A good melody is a good melody. Good harmonies are good harmonies. Good arrangements are good arrangements. It doesn’t matter how you record them or what effects you put on top of them. Good music will find a way to shine through. When you listen to The Love Language’s self-titled debut you may notice the lo-fi approach to recording. You may notice that everything is a little fuzzy. But you’ll definitely notice that the songs are really, really good.
The Love Language didn’t start out as a band. The album is the brainchild of one man: Stu McLamb. He wrote, performed, recorded, and mixed everything on it. Stu was in a band called The Capulets when his life started to unravel. He was kicked out of the band, broke up with his girlfriend, then got drunk one night and woke up in solitary confinement. That got his attention. He got his life together and started recording songs on his 4-track.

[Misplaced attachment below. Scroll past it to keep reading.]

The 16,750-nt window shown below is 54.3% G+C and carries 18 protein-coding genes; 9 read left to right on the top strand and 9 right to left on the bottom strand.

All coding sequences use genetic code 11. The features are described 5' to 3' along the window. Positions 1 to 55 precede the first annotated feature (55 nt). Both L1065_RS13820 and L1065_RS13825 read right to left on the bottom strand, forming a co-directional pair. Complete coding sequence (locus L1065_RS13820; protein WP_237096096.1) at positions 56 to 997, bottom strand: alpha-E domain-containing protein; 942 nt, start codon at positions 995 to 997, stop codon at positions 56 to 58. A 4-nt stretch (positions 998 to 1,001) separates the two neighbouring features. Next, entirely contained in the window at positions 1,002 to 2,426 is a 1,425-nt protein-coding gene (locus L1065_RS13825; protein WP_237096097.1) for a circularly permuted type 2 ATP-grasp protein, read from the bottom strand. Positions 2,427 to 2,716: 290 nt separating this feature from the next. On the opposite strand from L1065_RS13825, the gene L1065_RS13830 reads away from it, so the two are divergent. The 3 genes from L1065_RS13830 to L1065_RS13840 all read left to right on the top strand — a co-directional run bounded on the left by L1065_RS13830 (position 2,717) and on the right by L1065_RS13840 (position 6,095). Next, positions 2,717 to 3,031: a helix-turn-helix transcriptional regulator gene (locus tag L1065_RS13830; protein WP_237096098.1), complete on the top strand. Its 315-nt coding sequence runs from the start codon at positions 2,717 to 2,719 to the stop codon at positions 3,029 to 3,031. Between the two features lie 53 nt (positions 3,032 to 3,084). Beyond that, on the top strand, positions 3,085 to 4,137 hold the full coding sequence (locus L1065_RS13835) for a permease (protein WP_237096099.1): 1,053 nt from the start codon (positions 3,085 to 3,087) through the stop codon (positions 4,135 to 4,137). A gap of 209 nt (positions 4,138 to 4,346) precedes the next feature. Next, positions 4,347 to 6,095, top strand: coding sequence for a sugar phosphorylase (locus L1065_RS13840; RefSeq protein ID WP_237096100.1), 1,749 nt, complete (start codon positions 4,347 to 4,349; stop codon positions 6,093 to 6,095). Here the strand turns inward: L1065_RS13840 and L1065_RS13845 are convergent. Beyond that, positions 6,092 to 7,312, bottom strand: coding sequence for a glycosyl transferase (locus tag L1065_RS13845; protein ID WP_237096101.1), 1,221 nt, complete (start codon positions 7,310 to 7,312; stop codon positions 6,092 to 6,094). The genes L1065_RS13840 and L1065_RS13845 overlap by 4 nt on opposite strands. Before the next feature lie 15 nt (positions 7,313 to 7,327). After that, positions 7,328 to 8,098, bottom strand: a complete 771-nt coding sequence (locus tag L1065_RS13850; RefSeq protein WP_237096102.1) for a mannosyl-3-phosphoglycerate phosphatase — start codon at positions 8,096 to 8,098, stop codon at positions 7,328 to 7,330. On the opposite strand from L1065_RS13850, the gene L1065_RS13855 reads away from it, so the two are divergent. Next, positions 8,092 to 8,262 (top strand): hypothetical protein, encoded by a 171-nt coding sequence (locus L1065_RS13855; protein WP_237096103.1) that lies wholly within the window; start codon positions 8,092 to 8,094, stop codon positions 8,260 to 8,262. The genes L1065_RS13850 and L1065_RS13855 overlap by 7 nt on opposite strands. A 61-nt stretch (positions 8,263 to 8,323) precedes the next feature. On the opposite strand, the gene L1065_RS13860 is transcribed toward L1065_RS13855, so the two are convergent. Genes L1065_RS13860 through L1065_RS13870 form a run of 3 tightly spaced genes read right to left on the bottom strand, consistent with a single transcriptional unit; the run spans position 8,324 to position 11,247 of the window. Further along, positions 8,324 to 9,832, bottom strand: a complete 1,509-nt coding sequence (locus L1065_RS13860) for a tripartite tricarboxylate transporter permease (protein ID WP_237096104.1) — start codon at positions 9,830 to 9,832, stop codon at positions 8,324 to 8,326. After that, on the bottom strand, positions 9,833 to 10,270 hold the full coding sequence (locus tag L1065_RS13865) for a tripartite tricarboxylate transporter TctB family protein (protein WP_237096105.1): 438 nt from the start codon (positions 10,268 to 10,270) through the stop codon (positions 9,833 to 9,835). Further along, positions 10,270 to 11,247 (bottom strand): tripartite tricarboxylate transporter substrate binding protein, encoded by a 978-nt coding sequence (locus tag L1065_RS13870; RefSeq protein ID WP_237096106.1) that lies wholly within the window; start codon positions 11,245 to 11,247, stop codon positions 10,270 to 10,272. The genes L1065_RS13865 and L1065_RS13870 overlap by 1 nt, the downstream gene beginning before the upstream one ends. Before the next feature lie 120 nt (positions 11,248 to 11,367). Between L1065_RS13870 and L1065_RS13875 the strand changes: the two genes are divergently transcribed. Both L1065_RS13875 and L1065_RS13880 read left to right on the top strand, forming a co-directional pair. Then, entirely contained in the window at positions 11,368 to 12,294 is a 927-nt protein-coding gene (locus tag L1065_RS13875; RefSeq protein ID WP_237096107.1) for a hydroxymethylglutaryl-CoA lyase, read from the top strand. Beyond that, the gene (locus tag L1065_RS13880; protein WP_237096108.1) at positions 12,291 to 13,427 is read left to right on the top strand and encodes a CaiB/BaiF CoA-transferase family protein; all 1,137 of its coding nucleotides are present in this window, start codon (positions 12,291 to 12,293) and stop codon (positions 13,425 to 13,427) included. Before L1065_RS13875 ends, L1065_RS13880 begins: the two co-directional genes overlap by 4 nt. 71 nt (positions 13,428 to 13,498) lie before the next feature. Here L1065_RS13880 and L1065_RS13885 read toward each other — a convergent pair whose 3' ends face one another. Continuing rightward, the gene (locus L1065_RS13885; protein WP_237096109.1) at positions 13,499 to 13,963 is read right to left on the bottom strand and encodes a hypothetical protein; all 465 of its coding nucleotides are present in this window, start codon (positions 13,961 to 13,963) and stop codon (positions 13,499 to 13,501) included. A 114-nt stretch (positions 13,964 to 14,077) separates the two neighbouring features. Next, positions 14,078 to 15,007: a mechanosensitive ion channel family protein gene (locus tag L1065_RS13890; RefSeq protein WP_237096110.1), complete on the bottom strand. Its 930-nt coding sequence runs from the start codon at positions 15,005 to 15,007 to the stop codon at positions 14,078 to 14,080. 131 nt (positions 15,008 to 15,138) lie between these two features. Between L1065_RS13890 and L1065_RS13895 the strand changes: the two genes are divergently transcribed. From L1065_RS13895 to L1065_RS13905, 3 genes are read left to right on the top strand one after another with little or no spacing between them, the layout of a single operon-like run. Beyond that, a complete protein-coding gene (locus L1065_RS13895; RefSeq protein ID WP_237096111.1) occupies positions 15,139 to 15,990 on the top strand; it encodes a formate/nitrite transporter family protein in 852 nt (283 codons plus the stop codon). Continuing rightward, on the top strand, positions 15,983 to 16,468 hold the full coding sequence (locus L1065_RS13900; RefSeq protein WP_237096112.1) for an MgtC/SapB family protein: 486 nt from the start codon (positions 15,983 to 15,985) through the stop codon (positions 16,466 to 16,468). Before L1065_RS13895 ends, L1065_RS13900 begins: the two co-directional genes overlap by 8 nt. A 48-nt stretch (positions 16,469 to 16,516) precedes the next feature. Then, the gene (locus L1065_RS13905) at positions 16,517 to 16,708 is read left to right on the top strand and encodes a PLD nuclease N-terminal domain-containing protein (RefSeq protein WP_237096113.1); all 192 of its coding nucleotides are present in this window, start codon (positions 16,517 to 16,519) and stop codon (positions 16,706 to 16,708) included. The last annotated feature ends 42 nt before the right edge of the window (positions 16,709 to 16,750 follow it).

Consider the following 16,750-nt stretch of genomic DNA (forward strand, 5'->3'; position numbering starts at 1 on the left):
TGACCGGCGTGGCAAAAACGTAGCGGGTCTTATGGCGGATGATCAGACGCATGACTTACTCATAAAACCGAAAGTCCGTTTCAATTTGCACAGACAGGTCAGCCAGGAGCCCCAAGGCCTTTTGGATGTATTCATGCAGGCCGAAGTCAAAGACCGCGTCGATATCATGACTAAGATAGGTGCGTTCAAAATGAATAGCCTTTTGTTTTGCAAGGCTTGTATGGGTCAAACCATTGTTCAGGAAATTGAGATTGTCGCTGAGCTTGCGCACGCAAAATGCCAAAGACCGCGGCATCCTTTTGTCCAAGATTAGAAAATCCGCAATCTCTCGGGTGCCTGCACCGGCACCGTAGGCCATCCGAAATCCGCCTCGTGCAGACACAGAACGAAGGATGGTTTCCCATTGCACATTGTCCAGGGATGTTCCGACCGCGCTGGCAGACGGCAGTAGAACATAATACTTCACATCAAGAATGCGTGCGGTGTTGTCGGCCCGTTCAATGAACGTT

Once he had an album’s worth of songs he started passing out CDs to his friends. One found its way into the hands of Sunday Music Spotlight alums The Rosebuds, and they called McLamb to open for them on tour. He said yes, then realized he would probably need an actual band to do that. So he rounded up some friends and hit the road.
I love everything about this song. I love the vocals. I love the arrangement. I love the sound of the drums. I love the production. It’s hard to believe one guy is responsible for all of them.
When I saw the title of this track I was immediately put off. Adding the two extra Xs to the end of the word is the type of gimmick typically reserved for an album’s filler tracks. But then I listened to it. It’s actually really, really good. McLamb has a knack for catchy melodies, and he’s a hell of an arranger.
“Nocturne”, live on KEXP